Heart and Soul Hospice aims to provide end-of-life care and grief support to all Nashville area residents. But as a Black-owned business, it is especially focused on meeting the palliative care needs of an underserved minority community: African Americans.
African Americans make up 27% of Nashville’s population but only 19% of hospice patients, according to a Kaiser Health News profile on Black hospice care. What’s more, despite the proliferation of hospice agencies in the city, Heart and Soul Hospice was granted a permit because regulators recognized the need to educate the Black community about hospices and provide those services.
The situation isn’t unique to Nashville. Mirroring other measures of health equity that reflect racial disparities, national statistics show that compared with white Medicaid recipients, fewer Black Medicaid beneficiaries who died in 2019 took advantage of hospice care (41% compared with 54%). This is a telling statistic, Kaiser Health News notes, because hospice services are usually paid for by Medicaid, Medicare and most private health insurance, so cost is not the main issue. Besides, hospice care is often much more affordable than a hospital stay.
“Just as you are entitled to unemployment, as you are entitled to Social Security, you are entitled to a hospice benefit,” Keisha Mason, a nursing director who helped launch Heart and Soul Hospice told Kaiser.
Why don’t more Black Americans seek hospice services when a loved one approaches the end of their life? It’s complicated. Experts point to the Black community’s mistrust of the medical establishment and to specific cultural and spiritual beliefs—and to the fact that in most cases African Americans don’t see themselves reflected in the staff of hospice agencies.
The National Hospice and Palliative Care Organization has published a guide to better explain the situation and offer strategies for reaching out to African-American communities. Among several findings it references, the guide notes that Black Americans consider health issues to be personal and private journeys—not an opportunity to literally invite strangers into your home.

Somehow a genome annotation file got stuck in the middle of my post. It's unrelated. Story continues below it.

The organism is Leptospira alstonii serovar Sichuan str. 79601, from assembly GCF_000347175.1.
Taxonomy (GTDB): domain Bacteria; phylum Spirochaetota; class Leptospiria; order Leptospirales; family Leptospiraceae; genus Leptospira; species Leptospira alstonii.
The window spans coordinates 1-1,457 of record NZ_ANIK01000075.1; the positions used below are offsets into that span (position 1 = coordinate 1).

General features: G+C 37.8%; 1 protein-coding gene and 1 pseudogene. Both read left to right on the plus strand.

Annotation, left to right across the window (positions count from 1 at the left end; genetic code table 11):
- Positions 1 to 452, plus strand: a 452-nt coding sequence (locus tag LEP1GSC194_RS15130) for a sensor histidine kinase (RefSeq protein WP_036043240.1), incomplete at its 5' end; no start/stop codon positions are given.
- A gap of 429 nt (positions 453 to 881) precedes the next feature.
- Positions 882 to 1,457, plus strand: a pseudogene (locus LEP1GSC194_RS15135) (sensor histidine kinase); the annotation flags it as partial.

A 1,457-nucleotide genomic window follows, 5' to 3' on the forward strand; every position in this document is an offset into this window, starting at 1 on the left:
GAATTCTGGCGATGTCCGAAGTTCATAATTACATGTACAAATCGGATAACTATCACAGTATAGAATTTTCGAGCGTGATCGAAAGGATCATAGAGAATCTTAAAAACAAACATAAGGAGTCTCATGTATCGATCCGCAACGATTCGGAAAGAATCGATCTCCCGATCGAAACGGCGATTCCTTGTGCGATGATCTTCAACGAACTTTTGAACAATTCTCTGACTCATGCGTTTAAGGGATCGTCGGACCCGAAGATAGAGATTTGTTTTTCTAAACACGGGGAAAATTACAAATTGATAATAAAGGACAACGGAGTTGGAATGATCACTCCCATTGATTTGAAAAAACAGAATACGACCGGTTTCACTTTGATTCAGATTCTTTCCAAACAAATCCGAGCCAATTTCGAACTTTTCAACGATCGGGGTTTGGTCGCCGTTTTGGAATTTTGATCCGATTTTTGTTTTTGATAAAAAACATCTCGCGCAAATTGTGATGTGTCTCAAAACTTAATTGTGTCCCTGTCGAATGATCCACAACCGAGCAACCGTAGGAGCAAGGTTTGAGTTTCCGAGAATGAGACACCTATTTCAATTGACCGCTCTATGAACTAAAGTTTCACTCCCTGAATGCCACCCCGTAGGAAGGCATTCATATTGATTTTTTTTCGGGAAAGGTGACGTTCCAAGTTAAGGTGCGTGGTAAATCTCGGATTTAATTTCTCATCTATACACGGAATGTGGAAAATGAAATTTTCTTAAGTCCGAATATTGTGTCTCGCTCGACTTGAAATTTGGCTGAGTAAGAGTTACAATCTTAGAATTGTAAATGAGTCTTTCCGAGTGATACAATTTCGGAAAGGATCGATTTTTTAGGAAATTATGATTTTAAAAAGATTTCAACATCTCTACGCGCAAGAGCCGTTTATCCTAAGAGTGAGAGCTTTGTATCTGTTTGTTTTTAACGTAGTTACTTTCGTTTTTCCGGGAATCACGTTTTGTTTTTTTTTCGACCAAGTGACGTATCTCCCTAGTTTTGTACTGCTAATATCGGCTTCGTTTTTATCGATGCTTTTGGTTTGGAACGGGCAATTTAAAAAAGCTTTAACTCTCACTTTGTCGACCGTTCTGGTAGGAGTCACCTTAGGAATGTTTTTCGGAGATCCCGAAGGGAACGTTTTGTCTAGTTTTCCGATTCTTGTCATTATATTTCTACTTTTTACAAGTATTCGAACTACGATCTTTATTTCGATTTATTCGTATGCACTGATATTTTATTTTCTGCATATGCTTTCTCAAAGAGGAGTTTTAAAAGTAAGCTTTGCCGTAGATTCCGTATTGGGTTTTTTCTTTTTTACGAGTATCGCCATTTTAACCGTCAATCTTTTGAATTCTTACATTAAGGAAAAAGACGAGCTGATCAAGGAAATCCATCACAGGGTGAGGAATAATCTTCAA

However, celebrities and local faith leaders can help influence views about health and illness. For example, the unexpected death of actor Chadwick Boseman (Black Panther) of colorectal cancer gave health and hospice providers a context for reaching out to the community. (Heart disease and cancer were the two leading causes of death among African American adults in 2017, the guide notes. They’re followed by stroke, diabetes, Alzheimer’s disease and chronic lower respiratory disease, such as bronchitis, emphysema and asthma.)
The hospice care guide lays out these eight tips for reaching out to the African-American community, with detailed suggestions for each:
- Get organized;
- Listen to your community;
- Let your message be heard;
- Consider marketing;
- Build partnerships;
- Embrace the faith community;
- Participate in and host community events;
- Connect with African-American media.
“By investing in community health outreach programs,” notes the report, “hospice and palliative care organizations can become preferred providers and known for quality in Black/African-American communities.”
In related news, see the Cancer Health article “Black Patients Are More Likely to Die of Cancer—Here’s How One Group Is Tackling That.”